Sunday, January 25, 2015

PETER PARKER, SPIDER-MAN #90 - April 1998


It Started on Yancy Street…Again!
Credits:  Howard Mackie (writer), John Romita, Jr. (penciler), Scott Hanna (inks), Gregory Wright (colors), Comicraft’s Kiff Scholl (letters)

The Plot:  Peter and MJ are looking for a restaurant on Yancy Street when an interdimensional vacuum suddenly opens.  As Spider-Man, Peter chases after three teenagers who have been sucked into the void.  SHOC arrives and uses his powers to provide Spider-Man an anchor into this world.  Spider-Man soon finds himself inside the Negative Zone, where a group of rebels is fighting against Blastaar.  Spider-Man joins the rebel leader Dusk, who offers to help him find the missing teens.  When Dusk is injured in battle, Spider-Man assumes his identity.  Eventually Spider-Man inspires the rebels, defeats Blastaar, and rescues the teens.  He returns home wearing the new Dusk costume.

The Subplots:  None.

Web of Continuity:  
  • SHOC feels his powers might be connected to this portal to the Negative Zone.
  • Traveling into the Negative Zone has altered the colors of Spider-Man’s costume into black and white.  
  • Spider-Man lands on Tarsuu, which is a planet inside the Negative Zone.  The rebels theorize that the portal to Earth was created by Blastaar’s attempts to find new dimensions to conquer.  
  • We discover that this Dusk isn’t the original Dusk, his parents (or perhaps the parents of an earlier Dusk) were killed by Blastaar, and that the original Dusk was thrown into the distortion field between Earth and the Negative Zone.

How Did This Get Published?:  Spider-Man to the imperial troops on page ten:  “I traveled a long way to rescue guys dressed just like these three kids just dragged off.  I’m not leaving without them.”  No one read this line and thought it could stand a rewrite?

"Huh?" Moment:  A mystery figure is pining for the return of the original Dusk at the story’s end, telling Spider-Man (as if he’s there, although he isn’t) that he must find the true Dusk.  Rereading this scene, I’m assuming this is meant to be the replacement Dusk Spider-Man met earlier, although it’s hard to tell given that this is the first time we see him without the all-black Dusk mask (and the mask under the Dusk mask makes the mystery figure look like Spawn.)

Review:  One more issue building up to “Identity Crisis,” although thankfully it’s not another one ending with Peter and MJ deciding that he should adopt a new identity.  It is, however, another issue with a whiny, nagging, and anxious MJ.  The issue opens, literally on the first panel, with MJ scolding Peter for taking a coworker’s advice and looking for a restaurant on Yancy Street.  It’s impossible now to even get through one page of these stories without seeing this horrible, off-putting mischaracterization of MJ.  It’s amazing to me that anyone thought remaking MJ into such an unbearable shrew would somehow draw readers back into the Spider-Man titles.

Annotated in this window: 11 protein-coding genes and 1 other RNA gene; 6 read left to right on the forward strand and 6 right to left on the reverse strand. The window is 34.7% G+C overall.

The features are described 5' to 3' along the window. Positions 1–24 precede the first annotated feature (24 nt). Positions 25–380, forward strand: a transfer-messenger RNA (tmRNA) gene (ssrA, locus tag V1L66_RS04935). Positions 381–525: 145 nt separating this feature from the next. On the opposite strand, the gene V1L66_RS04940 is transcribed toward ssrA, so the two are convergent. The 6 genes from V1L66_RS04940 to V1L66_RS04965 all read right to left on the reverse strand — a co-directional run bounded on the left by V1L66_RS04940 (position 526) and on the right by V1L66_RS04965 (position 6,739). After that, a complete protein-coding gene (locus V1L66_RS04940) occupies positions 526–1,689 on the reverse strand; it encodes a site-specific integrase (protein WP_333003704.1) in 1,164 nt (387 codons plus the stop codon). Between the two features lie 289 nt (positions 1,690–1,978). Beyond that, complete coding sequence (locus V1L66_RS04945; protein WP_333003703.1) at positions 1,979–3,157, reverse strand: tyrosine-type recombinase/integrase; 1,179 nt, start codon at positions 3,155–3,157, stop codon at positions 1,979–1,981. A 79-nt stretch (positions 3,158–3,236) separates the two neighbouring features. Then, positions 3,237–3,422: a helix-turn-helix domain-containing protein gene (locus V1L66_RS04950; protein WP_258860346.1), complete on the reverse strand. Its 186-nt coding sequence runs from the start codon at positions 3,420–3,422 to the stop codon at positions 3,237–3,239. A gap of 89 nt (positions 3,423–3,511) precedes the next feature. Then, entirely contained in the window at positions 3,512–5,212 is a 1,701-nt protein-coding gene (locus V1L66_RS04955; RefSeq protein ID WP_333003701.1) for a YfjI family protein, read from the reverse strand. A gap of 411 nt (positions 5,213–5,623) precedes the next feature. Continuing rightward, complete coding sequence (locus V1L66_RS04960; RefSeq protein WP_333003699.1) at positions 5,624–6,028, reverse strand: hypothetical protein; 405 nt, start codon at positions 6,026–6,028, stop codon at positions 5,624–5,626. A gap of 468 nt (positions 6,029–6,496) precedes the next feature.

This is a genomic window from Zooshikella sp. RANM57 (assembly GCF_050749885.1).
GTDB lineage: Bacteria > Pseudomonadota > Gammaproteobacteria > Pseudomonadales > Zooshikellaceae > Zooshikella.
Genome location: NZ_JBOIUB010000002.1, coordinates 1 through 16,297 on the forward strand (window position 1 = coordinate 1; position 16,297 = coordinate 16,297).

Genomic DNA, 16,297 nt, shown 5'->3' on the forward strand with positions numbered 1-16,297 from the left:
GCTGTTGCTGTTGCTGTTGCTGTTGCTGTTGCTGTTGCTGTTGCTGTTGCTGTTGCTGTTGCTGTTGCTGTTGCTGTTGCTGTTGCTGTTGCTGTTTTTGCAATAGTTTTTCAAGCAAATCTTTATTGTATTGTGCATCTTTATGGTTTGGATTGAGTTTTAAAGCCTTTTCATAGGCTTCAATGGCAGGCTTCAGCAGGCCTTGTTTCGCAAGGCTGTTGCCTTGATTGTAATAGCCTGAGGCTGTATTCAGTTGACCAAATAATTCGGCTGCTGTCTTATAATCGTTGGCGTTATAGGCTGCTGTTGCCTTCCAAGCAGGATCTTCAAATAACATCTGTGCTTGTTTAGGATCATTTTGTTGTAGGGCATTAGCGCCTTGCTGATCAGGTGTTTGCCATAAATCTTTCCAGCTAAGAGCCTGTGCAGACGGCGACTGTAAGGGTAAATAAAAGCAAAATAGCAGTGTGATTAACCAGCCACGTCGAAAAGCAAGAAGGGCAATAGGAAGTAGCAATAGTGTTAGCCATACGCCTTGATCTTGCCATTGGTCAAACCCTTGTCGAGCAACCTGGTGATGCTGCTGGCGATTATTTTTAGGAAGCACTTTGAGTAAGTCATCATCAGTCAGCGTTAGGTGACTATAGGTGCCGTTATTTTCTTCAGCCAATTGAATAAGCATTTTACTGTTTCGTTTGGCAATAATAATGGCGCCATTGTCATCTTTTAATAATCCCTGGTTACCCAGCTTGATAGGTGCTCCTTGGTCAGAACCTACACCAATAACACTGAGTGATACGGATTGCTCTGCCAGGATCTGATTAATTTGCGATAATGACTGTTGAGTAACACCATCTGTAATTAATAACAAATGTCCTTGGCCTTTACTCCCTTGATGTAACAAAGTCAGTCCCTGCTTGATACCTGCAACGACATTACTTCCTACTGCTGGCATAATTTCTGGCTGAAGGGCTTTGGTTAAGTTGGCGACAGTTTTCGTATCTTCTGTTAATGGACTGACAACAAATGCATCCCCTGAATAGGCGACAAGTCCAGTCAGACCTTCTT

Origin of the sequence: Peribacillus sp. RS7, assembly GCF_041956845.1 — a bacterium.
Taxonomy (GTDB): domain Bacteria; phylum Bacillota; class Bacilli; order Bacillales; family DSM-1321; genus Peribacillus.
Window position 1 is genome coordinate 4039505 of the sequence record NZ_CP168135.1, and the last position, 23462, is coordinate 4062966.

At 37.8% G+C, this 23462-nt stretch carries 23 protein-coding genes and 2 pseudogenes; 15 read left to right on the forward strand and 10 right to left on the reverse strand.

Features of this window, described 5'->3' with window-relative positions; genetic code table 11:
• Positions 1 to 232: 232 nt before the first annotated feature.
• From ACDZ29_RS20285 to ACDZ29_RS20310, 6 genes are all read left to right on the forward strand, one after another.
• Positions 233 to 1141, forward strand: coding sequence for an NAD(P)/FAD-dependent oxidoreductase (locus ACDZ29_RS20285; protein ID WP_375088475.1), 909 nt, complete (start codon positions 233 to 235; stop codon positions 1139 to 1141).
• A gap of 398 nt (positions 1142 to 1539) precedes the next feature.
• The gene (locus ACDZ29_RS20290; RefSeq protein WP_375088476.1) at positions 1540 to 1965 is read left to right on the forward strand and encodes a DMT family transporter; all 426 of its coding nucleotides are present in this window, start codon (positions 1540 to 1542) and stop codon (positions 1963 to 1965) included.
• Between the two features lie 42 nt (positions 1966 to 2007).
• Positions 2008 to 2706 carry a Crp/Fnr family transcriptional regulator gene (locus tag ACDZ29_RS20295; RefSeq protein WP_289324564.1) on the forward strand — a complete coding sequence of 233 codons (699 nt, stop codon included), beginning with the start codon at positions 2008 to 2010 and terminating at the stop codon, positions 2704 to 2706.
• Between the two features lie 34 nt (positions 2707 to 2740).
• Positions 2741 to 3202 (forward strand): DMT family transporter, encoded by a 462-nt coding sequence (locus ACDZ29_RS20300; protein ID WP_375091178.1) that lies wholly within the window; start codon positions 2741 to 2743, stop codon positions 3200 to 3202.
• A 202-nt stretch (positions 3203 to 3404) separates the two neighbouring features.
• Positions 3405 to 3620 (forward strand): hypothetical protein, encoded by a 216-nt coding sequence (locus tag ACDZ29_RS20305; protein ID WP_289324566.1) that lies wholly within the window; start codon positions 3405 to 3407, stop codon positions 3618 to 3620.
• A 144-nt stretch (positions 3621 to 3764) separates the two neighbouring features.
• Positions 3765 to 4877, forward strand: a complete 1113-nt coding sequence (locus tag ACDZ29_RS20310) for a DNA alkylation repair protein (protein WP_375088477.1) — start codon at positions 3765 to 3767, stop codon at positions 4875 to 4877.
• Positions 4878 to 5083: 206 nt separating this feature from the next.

The purpose of the issue is, obviously, to introduce the Dusk costume.  I think the other outfits don’t have origins more complicated than “Spider-Man made it” or “Spider-Man made it with MJ and/or the Prowler’s help.”  Attaching an actual story to one of the outfits isn’t a bad idea, and it gives John Romita, Jr. an excuse to draw a sci-fi setting he wouldn’t normally be allowed to explore in this book.  We’re also graced with another variation on Spider-Man’s costume, which serves no story purpose whatsoever, but I guess was one more option for Toy Biz to merchandise back in the ‘90s.  The Negative Zone look did appear in one of the early Spider-Man Playstation games, so it does have its own small place in history.

Does anything particularly entertaining come out of this Star Wars riff?  Not really.  The art is dynamic, and the change of pace does break up some of the monotony of the previous issues, but at no point in the story do you ever care about Dusk and the rebels.  Mackie seems to be connecting this plot to his ongoing SHOC storyline, establishing a few similarities between SHOC and Dusk.  SHOC isn’t the original SHOC, Dusk isn’t the original Dusk.  The true SHOC was taciturn and serious, the true Dusk was taciturn and serious.  Both are missing, and SHOC’s powers have an unrevealed connection to the Negative Zone.  Surely this can’t all be a coincidence.  But surely we can’t expect a real answer, either.  Assuming this all paid off one day, some of this issue’s flaws would be easily forgivable, but I don’t have the goodwill to assume these hints will ever go anywhere.

1 comment:

Matt said...

I have to give this issue a bit of credit simply for being a done-in-one. These days, a story about Spider-Man traveling to the Negative Zone, adopting a fallen hero's identity, and rallying his army to overthrow a warlord would be at least a six-part arc.